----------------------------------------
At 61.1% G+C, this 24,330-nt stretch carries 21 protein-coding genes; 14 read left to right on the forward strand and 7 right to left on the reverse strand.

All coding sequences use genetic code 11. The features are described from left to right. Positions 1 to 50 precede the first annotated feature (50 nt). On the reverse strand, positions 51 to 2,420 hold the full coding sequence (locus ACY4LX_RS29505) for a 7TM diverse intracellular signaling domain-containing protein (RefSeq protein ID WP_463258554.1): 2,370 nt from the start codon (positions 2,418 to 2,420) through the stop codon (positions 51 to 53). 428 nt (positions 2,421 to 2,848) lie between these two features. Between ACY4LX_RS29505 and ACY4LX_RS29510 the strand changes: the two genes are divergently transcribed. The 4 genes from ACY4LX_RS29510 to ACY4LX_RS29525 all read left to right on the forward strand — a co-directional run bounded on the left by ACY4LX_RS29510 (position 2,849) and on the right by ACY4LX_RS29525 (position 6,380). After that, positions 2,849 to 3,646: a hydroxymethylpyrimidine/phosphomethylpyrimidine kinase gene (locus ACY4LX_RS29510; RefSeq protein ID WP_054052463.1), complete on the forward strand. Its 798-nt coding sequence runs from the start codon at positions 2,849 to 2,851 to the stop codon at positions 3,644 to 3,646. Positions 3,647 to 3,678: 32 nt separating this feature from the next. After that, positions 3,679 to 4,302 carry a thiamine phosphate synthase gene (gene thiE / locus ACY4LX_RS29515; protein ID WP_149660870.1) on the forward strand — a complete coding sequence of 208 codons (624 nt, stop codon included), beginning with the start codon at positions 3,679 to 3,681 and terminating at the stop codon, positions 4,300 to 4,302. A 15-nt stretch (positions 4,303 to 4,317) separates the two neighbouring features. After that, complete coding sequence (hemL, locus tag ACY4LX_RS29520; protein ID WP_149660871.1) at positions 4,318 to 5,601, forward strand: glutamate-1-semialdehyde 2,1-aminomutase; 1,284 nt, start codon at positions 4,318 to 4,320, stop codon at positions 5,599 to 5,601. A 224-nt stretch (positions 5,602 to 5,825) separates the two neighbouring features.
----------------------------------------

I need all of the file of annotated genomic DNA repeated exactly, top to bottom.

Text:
At 61.1% G+C, this 24,330-nt stretch carries 21 protein-coding genes; 14 read left to right on the forward strand and 7 right to left on the reverse strand.

All coding sequences use genetic code 11. The features are described from left to right. Positions 1 to 50 precede the first annotated feature (50 nt). On the reverse strand, positions 51 to 2,420 hold the full coding sequence (locus ACY4LX_RS29505) for a 7TM diverse intracellular signaling domain-containing protein (RefSeq protein ID WP_463258554.1): 2,370 nt from the start codon (positions 2,418 to 2,420) through the stop codon (positions 51 to 53). 428 nt (positions 2,421 to 2,848) lie between these two features. Between ACY4LX_RS29505 and ACY4LX_RS29510 the strand changes: the two genes are divergently transcribed. The 4 genes from ACY4LX_RS29510 to ACY4LX_RS29525 all read left to right on the forward strand — a co-directional run bounded on the left by ACY4LX_RS29510 (position 2,849) and on the right by ACY4LX_RS29525 (position 6,380). After that, positions 2,849 to 3,646: a hydroxymethylpyrimidine/phosphomethylpyrimidine kinase gene (locus ACY4LX_RS29510; RefSeq protein ID WP_054052463.1), complete on the forward strand. Its 798-nt coding sequence runs from the start codon at positions 2,849 to 2,851 to the stop codon at positions 3,644 to 3,646. Positions 3,647 to 3,678: 32 nt separating this feature from the next. After that, positions 3,679 to 4,302 carry a thiamine phosphate synthase gene (gene thiE / locus ACY4LX_RS29515; protein ID WP_149660870.1) on the forward strand — a complete coding sequence of 208 codons (624 nt, stop codon included), beginning with the start codon at positions 3,679 to 3,681 and terminating at the stop codon, positions 4,300 to 4,302. A 15-nt stretch (positions 4,303 to 4,317) separates the two neighbouring features. After that, complete coding sequence (hemL, locus tag ACY4LX_RS29520; protein ID WP_149660871.1) at positions 4,318 to 5,601, forward strand: glutamate-1-semialdehyde 2,1-aminomutase; 1,284 nt, start codon at positions 4,318 to 4,320, stop codon at positions 5,599 to 5,601. A 224-nt stretch (positions 5,602 to 5,825) separates the two neighbouring features.